June 4 (Bloomberg) -- Willie Wonka, a 20-year-old mixture of Arab, Shetland, Haflinger and Morgan, came to Blue Rider Stables in 1997 with a thyroid condition and other ailments.
He was fortunate to find a place where animals and humans are treated with compassion and respect. Willie’s doing fine, and beyond that he’s the stable’s “most reliable pony,” says executive director Christine Sierau.
Reliability here means a horse that is well-suited to therapeutic riding for two-legged animals. Blue Rider Stables helps people with disabilities to acquire basic equestrian skills like balance and control. In the process, the riders develop confidence and self-esteem.
“Any disability that you can think of has probably been on a horse here,” says Sierau, mentioning students that were blind, deaf or autistic.
There have also been cases of Asperger’s, Huntington’s disease, Down syndrome, dyslexia, arthritis, substance abuse, and a host of other physical and emotional issues. Blue Rider doesn’t claim to cure anything and the staff doesn’t harp on the illness.
“Our focus is on the individual, the person,” says Sierau, “not the diagnosis. ‘Holistic’ is a very good word for us. We don’t look at the disability. We look at the whole person.”
Founded in 1991, the nonprofit sits on 12 acres of pasture and woodlands of pine, cedar and apple trees in the Berkshires in South Egremont, Massachusetts. The horses’ grazing space expands to 28 acres through the generosity of neighbors opening their land.
These days there are 13 horses and three donkeys accommodating students who range in age from 18 months to 82 years. An Icelandic cross pony ambles about the paddock with a Tennessee walking horse. An Appaloosa gelding munches hay alongside a Belgian draft horse. Each animal has its own biography on the stable’s website.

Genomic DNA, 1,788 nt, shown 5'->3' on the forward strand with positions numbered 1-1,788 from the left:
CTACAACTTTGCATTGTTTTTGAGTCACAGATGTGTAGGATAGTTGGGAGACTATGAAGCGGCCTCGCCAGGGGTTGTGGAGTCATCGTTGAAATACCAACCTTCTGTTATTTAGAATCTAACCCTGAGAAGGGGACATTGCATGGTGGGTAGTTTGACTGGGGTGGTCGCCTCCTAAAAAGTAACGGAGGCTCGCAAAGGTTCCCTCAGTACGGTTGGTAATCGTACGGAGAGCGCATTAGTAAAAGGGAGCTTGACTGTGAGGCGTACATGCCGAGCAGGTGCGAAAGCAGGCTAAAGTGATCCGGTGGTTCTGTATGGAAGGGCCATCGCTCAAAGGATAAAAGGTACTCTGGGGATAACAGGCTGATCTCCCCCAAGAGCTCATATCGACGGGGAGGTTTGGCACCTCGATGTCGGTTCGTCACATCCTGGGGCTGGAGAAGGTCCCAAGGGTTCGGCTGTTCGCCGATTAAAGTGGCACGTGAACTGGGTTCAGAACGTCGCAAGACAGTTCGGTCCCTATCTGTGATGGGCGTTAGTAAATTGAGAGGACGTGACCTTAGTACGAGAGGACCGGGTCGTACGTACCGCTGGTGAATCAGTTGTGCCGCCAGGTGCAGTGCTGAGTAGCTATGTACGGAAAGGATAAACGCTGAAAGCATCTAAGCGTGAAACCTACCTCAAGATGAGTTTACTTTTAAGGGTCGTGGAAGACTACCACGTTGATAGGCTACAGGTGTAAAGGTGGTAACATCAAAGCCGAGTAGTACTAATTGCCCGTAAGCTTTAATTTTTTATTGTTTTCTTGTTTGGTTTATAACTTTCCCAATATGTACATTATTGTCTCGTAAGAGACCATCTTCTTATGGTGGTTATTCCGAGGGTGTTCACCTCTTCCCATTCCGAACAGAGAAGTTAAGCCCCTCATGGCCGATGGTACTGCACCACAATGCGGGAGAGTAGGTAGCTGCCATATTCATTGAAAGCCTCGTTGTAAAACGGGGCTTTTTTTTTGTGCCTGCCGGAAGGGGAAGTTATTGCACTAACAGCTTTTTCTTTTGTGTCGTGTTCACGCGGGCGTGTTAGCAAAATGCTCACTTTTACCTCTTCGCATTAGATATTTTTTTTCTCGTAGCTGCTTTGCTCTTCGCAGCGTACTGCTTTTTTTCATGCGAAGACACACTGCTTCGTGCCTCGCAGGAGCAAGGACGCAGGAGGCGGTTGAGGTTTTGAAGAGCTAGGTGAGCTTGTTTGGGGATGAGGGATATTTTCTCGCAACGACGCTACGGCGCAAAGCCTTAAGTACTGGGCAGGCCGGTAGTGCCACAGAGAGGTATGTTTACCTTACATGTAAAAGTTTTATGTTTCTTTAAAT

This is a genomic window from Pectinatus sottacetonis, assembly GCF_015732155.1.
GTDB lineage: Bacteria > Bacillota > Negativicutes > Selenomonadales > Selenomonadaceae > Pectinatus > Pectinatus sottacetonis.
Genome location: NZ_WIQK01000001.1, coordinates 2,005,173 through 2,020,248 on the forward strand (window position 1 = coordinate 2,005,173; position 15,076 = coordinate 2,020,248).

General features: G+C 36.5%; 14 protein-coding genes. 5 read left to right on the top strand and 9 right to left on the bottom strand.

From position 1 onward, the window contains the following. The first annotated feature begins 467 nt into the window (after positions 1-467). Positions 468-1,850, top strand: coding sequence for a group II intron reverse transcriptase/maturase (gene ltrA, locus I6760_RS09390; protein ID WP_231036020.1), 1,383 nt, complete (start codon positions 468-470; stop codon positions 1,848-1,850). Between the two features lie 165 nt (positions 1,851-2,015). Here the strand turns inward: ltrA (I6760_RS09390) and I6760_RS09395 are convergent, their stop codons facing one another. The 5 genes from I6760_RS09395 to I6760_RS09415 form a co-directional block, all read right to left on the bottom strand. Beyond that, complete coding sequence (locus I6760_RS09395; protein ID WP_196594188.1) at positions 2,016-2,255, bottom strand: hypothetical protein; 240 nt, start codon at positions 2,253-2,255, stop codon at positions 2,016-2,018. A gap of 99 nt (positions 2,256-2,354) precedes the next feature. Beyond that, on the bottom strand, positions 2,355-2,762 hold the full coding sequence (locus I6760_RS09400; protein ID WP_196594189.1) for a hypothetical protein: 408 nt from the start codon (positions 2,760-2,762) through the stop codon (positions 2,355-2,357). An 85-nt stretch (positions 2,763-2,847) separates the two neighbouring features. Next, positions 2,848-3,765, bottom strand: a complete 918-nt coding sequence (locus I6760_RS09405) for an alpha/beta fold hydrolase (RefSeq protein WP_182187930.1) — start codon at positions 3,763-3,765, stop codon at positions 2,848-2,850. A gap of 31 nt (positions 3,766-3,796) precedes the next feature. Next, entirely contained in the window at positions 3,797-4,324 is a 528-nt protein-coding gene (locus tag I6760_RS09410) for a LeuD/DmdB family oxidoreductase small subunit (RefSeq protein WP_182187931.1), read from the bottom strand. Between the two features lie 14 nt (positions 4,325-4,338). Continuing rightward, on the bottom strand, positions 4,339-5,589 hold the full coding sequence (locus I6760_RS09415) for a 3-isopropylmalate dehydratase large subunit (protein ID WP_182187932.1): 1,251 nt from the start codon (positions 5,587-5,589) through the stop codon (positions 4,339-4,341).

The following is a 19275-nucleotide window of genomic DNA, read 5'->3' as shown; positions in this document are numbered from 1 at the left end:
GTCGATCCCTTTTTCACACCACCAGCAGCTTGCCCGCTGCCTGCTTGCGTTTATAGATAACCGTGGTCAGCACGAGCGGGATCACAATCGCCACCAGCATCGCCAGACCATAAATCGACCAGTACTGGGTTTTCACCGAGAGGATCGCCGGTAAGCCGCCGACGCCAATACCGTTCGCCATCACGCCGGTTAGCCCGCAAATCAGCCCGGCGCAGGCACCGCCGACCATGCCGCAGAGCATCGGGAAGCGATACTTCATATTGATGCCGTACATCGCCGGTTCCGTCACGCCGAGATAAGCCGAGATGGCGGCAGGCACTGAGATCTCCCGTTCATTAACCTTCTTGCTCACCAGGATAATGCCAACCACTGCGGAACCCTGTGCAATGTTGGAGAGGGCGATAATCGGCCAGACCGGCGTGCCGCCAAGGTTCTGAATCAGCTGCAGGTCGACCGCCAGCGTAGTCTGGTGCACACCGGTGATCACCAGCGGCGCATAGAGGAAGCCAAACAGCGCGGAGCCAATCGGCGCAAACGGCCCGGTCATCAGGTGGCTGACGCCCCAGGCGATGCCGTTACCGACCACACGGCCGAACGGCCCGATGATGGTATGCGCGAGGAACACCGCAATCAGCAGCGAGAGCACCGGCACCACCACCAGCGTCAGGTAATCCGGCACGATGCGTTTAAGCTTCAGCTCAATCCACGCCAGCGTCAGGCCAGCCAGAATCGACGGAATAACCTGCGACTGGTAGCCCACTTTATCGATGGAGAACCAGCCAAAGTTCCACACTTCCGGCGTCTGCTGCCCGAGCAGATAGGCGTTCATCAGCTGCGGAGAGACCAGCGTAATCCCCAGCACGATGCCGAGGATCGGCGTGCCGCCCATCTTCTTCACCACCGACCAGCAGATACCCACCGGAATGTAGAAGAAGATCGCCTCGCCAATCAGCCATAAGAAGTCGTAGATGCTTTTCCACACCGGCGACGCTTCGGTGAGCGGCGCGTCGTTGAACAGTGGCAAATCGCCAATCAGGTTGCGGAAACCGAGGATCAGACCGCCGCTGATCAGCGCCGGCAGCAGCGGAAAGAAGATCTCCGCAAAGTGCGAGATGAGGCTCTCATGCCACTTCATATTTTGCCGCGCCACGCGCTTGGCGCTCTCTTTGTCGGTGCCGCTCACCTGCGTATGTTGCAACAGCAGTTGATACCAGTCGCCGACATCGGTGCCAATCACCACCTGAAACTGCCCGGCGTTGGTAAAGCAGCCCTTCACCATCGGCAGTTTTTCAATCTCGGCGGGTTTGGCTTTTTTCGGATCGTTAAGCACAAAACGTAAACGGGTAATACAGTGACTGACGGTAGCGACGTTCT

“All of our horses come from places where they needed a second chance in life,” says Sierau, who perceives a kind of mystical serendipity in the animals’ winding up at Blue Rider. “I strongly believe that these horses coming here is as much their doing as ours. They have a purpose, a life, a job.”
Many come from lives of neglect. They were underfed or kept on a short tether or left languishing alone. Sometimes a horse is orphaned when his owner dies.
I notice that the animals aren’t wearing saddles or horseshoes (unless they need them for podiatric reasons). “We don’t use bits,” says Wendy Fulco, a Blue Rider staff member. “And we ride bareback often.”
The barns aren’t divided into individual stalls to avoid isolating these very social animals. Some of the horses with infirmities have been treated by chiropractors or other alternative veterinary care. I can’t speak for the efficacy of Chinese herbs or myotherapy, but I will vouch for the apparent well-being of the horses.
Fulco herself has been treated here for neck pain. “When you ride bareback, you have to relax your legs, your bottom.” She describes the relief from the tension and stiffness as transcendent. “It was an emotional and a spiritual balancing. It was just amazing.”
Blue Rider is looking to expand its indoor riding circle, used for lessons and therapy in foul weather. The operation depends on individual donations to exist, so check out their website if you wish to help out.
Sierau doesn’t refer to Blue Rider as an “animal rescue,” as that might encourage less-than-conscientious people to furtively drop off unwanted horses or other animals at the property. It is very much a sanctuary for these elegant equines, however, as they are loved and given purpose. They give great value in return.
(Mike Di Paola writes on preservation and the environment for Muse, the arts and culture section of Bloomberg News. The opinions expressed are his own.)
Muse highlights include Richard Vines on dining, Peter Green’s interview with Mark Russ Federman.
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